Twelve years ago, gay and lesbian community leaders decided that the selective arrests of gay men in Silver Lake and Hollywood amounted to entrapment. So they formed the Los Angeles Gay and Lesbian Police Advisory Task Force to educate L.A.'s finest and make it clear that harassment would no longer be tolerated.
For the past four years, Donna Wade, co-owner of a Hollywood print shop, has worked as one of six gay task-force trainers within the LAPD's Cultural Awareness Training program. Wade, a lesbian, volunteers at least 10 hours each month raising the consciousness of academy cadets and officers and Ventura County sheriff's deputies--since 1980, more than half the LAPD force has participated in the program. Lately, she is focusing on what the gay and law-enforcement communities have in common.
"The majority of work we do is for the betterment of gays and lesbians and police," says the former Roswell, Ga., cop with a slight Southern drawl. "We're just as concerned about the media-bashing of the LAPD as we are about gay-bashing. It's important to the task force to maintain the morale of LAPD officers who do have a conscience."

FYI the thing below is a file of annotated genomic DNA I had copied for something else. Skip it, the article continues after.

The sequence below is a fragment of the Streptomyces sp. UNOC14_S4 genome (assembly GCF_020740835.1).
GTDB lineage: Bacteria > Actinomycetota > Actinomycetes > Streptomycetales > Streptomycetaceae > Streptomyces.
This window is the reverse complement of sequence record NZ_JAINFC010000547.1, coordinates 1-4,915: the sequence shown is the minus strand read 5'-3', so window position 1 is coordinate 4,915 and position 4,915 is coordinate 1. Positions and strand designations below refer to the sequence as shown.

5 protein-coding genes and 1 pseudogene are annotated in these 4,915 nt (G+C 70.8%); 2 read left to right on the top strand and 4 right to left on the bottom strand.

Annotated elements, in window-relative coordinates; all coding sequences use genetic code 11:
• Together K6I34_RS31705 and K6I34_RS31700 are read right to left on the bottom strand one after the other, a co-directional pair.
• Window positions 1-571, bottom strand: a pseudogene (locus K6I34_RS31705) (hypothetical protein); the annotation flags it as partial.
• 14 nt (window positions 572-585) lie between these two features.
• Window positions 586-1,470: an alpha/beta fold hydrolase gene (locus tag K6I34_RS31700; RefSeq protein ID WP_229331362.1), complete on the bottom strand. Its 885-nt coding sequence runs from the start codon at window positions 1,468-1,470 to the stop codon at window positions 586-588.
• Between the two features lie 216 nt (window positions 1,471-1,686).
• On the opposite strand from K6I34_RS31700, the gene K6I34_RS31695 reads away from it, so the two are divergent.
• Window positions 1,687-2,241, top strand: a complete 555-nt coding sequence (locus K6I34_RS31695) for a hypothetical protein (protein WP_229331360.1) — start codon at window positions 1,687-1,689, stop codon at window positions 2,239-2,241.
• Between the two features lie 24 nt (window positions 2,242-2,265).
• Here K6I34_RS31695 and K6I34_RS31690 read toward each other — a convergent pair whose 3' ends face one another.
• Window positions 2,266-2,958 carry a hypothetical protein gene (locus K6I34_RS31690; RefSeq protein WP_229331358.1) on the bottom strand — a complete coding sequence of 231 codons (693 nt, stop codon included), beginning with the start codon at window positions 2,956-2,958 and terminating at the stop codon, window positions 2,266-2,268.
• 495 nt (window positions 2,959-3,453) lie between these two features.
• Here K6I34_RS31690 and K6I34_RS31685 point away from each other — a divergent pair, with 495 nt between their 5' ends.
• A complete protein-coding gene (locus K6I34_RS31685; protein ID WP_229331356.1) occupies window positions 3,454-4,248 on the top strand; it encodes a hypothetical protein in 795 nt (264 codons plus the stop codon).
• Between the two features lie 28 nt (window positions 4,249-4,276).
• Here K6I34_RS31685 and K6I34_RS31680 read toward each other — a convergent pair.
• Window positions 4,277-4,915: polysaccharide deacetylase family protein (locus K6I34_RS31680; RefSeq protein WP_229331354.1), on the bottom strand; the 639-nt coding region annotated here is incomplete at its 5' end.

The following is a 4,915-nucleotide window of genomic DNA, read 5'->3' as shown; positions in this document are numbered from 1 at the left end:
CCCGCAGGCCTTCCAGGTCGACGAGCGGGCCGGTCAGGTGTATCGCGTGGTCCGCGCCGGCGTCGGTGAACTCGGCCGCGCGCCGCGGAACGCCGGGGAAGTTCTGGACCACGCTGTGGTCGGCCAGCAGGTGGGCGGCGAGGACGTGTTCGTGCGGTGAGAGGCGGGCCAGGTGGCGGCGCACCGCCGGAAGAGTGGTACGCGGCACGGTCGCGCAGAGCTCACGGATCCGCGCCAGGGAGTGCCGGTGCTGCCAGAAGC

Until recently, gay trainers were all civilians; there were no openly gay or lesbian officers on the force. Then, in June, 1991, six homosexual officers became trainers. "I hope eventually that gay and lesbian officers will make our jobs obsolete," Wade says. "But I don't see it happening in the near future. There's still a lot of reluctance for other officers to come out."
Still, the task force seems to be working. According to Wade, there is more trust between police and homosexuals than in the past. And complaints of police abuse on the Gay and Lesbian Community Center hot line are way down.
"Cops get to understand that we're regular citizens," Wade says, "instead of seeing us all as just Queer Nationals."